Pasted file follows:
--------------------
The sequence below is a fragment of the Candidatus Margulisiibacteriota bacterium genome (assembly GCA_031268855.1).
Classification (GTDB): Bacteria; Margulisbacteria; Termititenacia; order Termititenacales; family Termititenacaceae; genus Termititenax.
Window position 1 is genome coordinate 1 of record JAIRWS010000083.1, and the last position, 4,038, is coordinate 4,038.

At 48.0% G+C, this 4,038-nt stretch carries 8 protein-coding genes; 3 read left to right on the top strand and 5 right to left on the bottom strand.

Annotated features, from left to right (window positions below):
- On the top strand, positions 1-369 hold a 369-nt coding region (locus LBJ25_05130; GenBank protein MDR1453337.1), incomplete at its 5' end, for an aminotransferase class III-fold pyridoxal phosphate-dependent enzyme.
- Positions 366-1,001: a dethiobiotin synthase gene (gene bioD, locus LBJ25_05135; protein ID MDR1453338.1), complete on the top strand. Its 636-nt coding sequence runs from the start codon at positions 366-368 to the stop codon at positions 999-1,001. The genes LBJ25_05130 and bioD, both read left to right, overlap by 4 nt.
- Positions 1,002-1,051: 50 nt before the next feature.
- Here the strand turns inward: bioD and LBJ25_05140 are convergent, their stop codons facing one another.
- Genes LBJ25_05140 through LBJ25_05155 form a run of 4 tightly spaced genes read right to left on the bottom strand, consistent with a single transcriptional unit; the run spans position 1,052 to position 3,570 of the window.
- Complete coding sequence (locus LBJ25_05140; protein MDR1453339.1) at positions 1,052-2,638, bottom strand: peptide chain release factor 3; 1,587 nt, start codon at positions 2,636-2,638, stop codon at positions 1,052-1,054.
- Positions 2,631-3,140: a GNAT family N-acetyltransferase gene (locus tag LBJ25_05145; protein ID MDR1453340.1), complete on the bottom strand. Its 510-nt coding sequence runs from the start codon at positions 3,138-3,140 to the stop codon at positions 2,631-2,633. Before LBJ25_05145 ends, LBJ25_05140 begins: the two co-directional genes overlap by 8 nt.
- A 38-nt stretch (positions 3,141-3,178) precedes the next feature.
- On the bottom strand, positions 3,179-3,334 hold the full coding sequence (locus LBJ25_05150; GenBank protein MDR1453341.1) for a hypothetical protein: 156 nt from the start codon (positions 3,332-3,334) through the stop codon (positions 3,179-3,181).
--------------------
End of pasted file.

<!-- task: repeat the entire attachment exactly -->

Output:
The sequence below is a fragment of the Candidatus Margulisiibacteriota bacterium genome (assembly GCA_031268855.1).
Classification (GTDB): Bacteria; Margulisbacteria; Termititenacia; order Termititenacales; family Termititenacaceae; genus Termititenax.
Window position 1 is genome coordinate 1 of record JAIRWS010000083.1, and the last position, 4,038, is coordinate 4,038.

At 48.0% G+C, this 4,038-nt stretch carries 8 protein-coding genes; 3 read left to right on the top strand and 5 right to left on the bottom strand.

Annotated features, from left to right (window positions below):
- On the top strand, positions 1-369 hold a 369-nt coding region (locus LBJ25_05130; GenBank protein MDR1453337.1), incomplete at its 5' end, for an aminotransferase class III-fold pyridoxal phosphate-dependent enzyme.
- Positions 366-1,001: a dethiobiotin synthase gene (gene bioD, locus LBJ25_05135; protein ID MDR1453338.1), complete on the top strand. Its 636-nt coding sequence runs from the start codon at positions 366-368 to the stop codon at positions 999-1,001. The genes LBJ25_05130 and bioD, both read left to right, overlap by 4 nt.
- Positions 1,002-1,051: 50 nt before the next feature.
- Here the strand turns inward: bioD and LBJ25_05140 are convergent, their stop codons facing one another.
- Genes LBJ25_05140 through LBJ25_05155 form a run of 4 tightly spaced genes read right to left on the bottom strand, consistent with a single transcriptional unit; the run spans position 1,052 to position 3,570 of the window.
- Complete coding sequence (locus LBJ25_05140; protein MDR1453339.1) at positions 1,052-2,638, bottom strand: peptide chain release factor 3; 1,587 nt, start codon at positions 2,636-2,638, stop codon at positions 1,052-1,054.
- Positions 2,631-3,140: a GNAT family N-acetyltransferase gene (locus tag LBJ25_05145; protein ID MDR1453340.1), complete on the bottom strand. Its 510-nt coding sequence runs from the start codon at positions 3,138-3,140 to the stop codon at positions 2,631-2,633. Before LBJ25_05145 ends, LBJ25_05140 begins: the two co-directional genes overlap by 8 nt.
- A 38-nt stretch (positions 3,141-3,178) precedes the next feature.
- On the bottom strand, positions 3,179-3,334 hold the full coding sequence (locus LBJ25_05150; GenBank protein MDR1453341.1) for a hypothetical protein: 156 nt from the start codon (positions 3,332-3,334) through the stop codon (positions 3,179-3,181).